The quartet are generally quite quiet and reserved between songs and don’t really speak much, instead, they choose to let the music speak for them. And half of the time, the mosh pits start without the band even needing to ask/hint for it – showing that the group already have that high of an influence on the Cambridge crowd. By the time their set comes to an end, with their outro Call Me a Symbol serving as an epic goodbye, the crowd roars, and the neon frontwoman walks offstage. The stage gets swarmed with road crew, who are now preparing for the main event. The new rotatable lighting rigs are ready, the many Peavey amps are all cranked up, and the stage is set. All the while, the crowd entertains themselves with stadium-like singalongs to Break Stuff by Limp Bizkit, Last Resort by Papa Roach, and Chop Suey! by System of a Down, to name just 3.

Then, before you know it, on comes Bullet. Cutting the shit and going straight into the riffs, they open their set with new track Knives, from their latest self-titled album, and the party really gets started. Frontman Matt Tuck takes a minute after Over It to tell the crowd that they were “all a little bit under the weather, a bit fluey” after they returned from their Europe leg less than 24 hours earlier. And yet, even though the Welsh group may say they’re sick, they certainly don’t seem it – Jason absolutely killed it on the drums that, honestly, it was hard to keep my eyes off of him, bassist Jamie was headbanging and screaming perfectly, and Padge was in his element, shredding away and soaking up the admiration as he did so.

They then introduce Hearts Burst into Fire, “the most requested song by you guys” for the tour, and everyone in the room sings back the lyrics to Tuck and co. I looked around the crowd during the song’s performance, and I saw a few people arm in arm with their mates singing along, tears starting to form in their eyes – it really displayed just how special this song was to everyone here and it was definitely the right decision to include it on the setlist.

Bullet’s mosh pits were hardcore – I remember looking over to the ‘big one’ on my right whenever one formed and seeing various scenes, including a crowd surfer falling into the pit, getting up, and then immediately starting to mosh as if nothing happened, as well as a guy in an Electric Callboy shirt (because of course it was) doing a somersault in the circle pit right before the walls closed in on him. And, admittedly for me, it was all too tempting to the point where I had to get in the pit a couple of times, including during the anthemic The Last Fight!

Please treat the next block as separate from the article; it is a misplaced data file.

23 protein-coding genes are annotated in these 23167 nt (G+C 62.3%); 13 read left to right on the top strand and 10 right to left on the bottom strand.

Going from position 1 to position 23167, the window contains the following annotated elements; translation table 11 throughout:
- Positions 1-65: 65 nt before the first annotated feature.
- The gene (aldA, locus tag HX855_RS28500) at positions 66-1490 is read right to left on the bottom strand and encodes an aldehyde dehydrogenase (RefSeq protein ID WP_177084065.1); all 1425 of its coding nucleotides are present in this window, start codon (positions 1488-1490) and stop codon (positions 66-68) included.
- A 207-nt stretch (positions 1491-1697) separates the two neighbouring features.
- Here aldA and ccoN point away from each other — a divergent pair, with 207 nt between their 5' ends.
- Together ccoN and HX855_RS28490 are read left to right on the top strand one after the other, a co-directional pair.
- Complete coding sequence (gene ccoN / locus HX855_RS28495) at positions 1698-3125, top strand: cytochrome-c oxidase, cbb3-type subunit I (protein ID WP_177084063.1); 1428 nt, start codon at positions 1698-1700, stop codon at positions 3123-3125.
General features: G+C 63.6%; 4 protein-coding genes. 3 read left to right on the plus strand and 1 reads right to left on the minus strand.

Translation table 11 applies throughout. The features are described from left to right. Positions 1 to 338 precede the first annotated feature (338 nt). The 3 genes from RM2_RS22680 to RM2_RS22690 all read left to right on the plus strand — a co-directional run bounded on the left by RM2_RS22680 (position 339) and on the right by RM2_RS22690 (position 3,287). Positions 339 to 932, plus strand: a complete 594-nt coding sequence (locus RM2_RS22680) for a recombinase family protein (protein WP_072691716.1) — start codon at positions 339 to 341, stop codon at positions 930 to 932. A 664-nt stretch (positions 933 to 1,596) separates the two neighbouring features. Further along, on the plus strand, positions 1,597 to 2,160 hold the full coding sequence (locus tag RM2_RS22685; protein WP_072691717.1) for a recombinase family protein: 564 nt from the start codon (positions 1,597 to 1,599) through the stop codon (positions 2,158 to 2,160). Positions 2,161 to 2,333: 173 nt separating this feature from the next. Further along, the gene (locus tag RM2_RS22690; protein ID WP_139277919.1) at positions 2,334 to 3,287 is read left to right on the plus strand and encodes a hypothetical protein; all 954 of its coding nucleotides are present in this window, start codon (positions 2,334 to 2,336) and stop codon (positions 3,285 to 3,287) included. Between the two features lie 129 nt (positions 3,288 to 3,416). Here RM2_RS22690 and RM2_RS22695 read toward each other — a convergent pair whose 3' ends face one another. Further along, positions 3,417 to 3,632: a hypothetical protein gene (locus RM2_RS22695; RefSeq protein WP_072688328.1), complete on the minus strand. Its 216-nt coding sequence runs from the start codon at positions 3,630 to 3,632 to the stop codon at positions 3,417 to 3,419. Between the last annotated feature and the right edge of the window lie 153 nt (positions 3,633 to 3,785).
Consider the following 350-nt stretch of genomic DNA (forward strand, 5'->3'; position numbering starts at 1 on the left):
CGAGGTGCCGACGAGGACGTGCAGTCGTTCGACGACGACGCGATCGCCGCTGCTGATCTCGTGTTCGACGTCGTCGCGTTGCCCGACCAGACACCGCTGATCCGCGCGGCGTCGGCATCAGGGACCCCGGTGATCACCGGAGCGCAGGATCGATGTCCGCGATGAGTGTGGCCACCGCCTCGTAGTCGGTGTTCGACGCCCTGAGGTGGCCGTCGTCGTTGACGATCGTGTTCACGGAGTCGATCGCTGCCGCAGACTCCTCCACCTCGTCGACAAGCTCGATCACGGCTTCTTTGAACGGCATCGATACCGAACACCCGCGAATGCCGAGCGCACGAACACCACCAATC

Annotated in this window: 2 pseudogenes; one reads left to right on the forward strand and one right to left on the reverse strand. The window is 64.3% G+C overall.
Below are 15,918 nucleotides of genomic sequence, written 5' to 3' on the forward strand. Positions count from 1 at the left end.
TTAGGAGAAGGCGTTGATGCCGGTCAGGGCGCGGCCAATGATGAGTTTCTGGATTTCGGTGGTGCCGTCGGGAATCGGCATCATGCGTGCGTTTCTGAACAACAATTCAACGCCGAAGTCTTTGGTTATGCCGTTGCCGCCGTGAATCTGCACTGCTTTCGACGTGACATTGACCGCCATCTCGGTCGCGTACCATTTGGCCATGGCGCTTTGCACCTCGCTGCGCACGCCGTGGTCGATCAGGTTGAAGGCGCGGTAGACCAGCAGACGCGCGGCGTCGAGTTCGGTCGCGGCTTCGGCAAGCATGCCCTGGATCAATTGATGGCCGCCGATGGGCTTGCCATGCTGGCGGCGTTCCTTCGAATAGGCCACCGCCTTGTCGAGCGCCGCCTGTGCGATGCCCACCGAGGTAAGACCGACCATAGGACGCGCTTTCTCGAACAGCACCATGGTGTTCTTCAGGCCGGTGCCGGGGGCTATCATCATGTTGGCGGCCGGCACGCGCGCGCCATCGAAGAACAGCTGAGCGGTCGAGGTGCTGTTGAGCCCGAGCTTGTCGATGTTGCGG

A special moment and a definite highlight of the night was when Matt took centre stage as he started a solo version of Tears Don’t Fall, with nothing but his voice, his guitar, and a single spotlight. Hearing a fully-capped venue sing the chorus in this way literally gave me goosebumps for about 5 straight minutes. And after that first chorus was sung, the band slowly crept back onstage, to then start from the top; the cheering when the song began was deafening and the singing was just as loud the second time around.

When all was said and done, and the staff start clearing up the mess of discarded beer cups, it’s impossible to ignore the distant chants of “Bullet! Bullet!” still reverberating across the venue and into the street. Their return to Cambridge has resonated well with everyone, and hopefully, this is not the last time we see them here. For an opening night, it really doesn’t get much better than that.

Review – Joe Richardson

All live shots – Rob Wilkins

Remaining tour dates:

3rd MAR – O2 City Hall, Newcastle

4th MAR – Barrowland, Glasgow

6th MAR – O2 Academy, Leeds

7th MAR – O2 Academy, Birmingham

8th MAR – O2 Guildhall, Southampton

10th MAR – Arena, Swansea

11th MAR – Roundhouse, London

Ticket information, here.